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20-03-2015 | Chronic myeloid leukaemia | Article

HSCT use varies with region

medwireNews: A review of almost one million haematopoietic stem cell transplantation (HSCT) procedures has highlighted differences in the availability of the procedure and the use of autologous and allogeneic transplants across the world.

The Worldwide Network for Blood and Marrow Transplantation recorded 953,651 HSCTs between 1957 and 2012 in 71 of 194 World Health Organization member states, 42% of which were allogeneic.

The highest number of transplants occurred in Europe (52%; 45% allogeneic), followed by procedures within the Americas (31%; 32% allogeneic), southeast Asia and the western Pacific regions (15%; 21% allogeneic) and the eastern Mediterranean and Africa (2%; 2% allogeneic).

But there were no transplants reported in countries smaller than 700 km2, with a population fewer than 300,000 or a gross national income per person of less than US$ 1260, say Alois Gratwohl, from University Hospital in Basel, Switzerland, and co-authors in The Lancet Haematology.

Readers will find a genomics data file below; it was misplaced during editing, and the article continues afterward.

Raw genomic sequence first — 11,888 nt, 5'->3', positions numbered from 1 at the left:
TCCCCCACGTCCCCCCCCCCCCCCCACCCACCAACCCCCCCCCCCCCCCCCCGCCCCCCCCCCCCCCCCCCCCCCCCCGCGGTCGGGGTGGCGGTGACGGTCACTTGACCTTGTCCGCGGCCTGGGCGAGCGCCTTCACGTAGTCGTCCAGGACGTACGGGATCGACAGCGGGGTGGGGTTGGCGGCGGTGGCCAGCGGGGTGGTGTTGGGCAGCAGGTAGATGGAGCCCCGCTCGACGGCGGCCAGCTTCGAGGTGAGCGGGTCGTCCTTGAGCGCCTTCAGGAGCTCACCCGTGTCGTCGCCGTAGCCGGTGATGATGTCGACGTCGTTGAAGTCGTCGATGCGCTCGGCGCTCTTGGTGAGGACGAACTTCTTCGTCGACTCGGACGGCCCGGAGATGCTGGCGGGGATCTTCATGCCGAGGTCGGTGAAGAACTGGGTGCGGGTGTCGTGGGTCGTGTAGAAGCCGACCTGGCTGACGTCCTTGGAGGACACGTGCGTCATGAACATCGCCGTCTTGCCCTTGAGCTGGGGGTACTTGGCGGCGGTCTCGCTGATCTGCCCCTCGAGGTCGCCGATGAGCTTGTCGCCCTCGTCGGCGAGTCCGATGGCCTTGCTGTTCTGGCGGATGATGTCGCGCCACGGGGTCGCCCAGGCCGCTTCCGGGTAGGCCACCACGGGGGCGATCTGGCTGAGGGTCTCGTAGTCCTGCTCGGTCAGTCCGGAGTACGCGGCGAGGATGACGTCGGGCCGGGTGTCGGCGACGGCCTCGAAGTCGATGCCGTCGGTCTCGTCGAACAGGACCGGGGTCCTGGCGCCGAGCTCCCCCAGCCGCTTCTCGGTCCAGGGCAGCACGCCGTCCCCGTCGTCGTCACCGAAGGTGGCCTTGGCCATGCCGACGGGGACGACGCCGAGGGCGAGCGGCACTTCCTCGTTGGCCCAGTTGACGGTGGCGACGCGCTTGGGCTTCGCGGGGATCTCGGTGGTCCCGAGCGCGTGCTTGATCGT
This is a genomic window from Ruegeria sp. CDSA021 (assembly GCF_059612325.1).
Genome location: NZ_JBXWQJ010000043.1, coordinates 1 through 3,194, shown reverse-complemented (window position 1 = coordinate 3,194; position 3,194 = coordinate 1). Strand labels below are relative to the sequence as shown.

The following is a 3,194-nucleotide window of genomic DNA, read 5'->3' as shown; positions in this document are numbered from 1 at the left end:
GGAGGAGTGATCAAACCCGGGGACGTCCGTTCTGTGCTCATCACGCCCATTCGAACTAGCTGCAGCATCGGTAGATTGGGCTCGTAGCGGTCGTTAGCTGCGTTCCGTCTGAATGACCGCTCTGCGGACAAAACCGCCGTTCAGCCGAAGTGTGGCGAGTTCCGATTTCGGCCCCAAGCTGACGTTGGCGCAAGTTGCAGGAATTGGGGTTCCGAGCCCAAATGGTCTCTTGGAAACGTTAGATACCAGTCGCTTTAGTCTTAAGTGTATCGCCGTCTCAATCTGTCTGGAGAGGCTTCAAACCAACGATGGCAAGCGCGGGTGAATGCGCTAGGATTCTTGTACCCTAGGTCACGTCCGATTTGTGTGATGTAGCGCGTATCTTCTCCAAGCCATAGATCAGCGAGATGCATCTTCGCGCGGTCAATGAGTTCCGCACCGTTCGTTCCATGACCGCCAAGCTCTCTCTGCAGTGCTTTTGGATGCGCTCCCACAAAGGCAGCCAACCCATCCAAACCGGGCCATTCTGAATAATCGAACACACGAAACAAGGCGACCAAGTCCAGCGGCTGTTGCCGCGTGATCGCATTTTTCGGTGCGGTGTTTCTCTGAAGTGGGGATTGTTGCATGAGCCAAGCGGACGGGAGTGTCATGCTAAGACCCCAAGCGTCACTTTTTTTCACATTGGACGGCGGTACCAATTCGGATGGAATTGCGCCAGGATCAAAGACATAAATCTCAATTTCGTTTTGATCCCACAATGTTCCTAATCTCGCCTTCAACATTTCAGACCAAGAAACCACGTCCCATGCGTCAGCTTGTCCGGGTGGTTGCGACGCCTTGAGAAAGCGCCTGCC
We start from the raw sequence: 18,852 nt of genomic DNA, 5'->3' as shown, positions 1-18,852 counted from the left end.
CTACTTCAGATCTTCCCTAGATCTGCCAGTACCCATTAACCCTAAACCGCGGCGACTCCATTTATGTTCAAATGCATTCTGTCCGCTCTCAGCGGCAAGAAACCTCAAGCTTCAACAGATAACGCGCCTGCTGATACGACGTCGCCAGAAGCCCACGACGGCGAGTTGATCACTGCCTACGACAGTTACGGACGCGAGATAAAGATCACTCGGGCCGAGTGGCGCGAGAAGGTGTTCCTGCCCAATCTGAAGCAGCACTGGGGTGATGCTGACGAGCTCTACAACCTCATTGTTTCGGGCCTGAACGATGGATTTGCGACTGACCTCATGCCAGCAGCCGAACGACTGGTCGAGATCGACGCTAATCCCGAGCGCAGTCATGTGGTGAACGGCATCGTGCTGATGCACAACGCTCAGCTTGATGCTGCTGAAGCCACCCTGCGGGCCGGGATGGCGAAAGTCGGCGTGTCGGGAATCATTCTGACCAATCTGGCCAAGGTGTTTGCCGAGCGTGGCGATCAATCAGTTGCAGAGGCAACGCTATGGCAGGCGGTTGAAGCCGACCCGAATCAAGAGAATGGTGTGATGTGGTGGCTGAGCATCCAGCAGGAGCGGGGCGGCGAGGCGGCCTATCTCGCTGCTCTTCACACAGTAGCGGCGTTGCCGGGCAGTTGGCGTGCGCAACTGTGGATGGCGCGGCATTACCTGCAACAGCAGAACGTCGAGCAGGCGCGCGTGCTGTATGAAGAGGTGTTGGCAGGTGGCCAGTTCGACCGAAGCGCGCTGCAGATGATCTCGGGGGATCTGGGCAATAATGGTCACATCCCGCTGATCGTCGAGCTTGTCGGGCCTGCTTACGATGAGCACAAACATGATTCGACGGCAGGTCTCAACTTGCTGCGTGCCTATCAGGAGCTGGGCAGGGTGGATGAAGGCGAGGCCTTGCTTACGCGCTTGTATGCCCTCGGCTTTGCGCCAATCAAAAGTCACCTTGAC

The researchers observe that the use of allogeneic HSCT increased over the study period in all the regions, except the Americas, without evidence of saturation, while autologous HSCT use plateaued in Europe and the Americas, but continued to increase in other regions.

“The association of transplant rate with team density might suggest a tendency for overuse; autologous HSCT might be done without stringent indication when infrastructure and resources are available”, they hypothesise.

The researchers note that the use of unrelated donor transplantations increased during the study period, as did the transfer of donations over international borders.

Acknowledging the need for national registries of unrelated donors, the researchers conclude: “Competent authorities are challenged to provide a locally adapted regulatory framework, professional organisations to provide evidence as to the indications for HSCT compared with any non-transplant strategy regarding survival, quality of life, and costs, depending on the economic situation of the respective region or countries.”

By Lynda Williams

medwireNews is an independent clinical news service provided by Springer Healthcare Limited. © Springer Healthcare Ltd; 2015

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